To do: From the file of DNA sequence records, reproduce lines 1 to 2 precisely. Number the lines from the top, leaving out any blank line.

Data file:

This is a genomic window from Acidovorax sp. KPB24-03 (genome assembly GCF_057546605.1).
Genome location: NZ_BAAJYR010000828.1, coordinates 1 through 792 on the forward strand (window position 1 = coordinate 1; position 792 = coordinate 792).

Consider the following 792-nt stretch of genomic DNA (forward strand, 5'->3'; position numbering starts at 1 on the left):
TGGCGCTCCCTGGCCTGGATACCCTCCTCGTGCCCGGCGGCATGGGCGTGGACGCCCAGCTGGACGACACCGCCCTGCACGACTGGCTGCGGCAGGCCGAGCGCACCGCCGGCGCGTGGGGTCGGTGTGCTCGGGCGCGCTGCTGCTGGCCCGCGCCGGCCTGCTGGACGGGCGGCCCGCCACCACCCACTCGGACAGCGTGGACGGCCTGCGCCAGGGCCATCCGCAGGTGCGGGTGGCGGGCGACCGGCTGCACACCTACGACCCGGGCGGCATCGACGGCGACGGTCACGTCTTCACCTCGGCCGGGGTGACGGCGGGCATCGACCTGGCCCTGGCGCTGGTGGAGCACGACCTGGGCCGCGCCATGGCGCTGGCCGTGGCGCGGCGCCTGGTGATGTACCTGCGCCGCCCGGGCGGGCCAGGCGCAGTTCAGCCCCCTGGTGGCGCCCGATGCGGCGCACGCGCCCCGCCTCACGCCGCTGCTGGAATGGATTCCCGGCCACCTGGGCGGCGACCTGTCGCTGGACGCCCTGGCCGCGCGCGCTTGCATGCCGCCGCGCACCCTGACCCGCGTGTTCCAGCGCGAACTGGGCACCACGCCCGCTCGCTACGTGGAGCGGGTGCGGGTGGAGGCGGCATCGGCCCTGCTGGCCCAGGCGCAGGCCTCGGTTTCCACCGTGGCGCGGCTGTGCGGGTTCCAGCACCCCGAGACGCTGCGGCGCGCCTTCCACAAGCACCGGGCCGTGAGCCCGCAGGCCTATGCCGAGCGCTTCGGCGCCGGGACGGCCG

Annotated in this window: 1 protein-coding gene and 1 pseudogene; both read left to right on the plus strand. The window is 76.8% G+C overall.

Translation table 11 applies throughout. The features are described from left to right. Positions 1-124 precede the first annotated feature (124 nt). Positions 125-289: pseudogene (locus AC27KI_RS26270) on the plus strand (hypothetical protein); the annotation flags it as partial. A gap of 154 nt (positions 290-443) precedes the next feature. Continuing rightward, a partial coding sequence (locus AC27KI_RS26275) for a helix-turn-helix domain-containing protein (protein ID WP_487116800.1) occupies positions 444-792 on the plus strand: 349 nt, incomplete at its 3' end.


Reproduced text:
This is a genomic window from Acidovorax sp. KPB24-03 (genome assembly GCF_057546605.1).
Genome location: NZ_BAAJYR010000828.1, coordinates 1 through 792 on the forward strand (window position 1 = coordinate 1; position 792 = coordinate 792).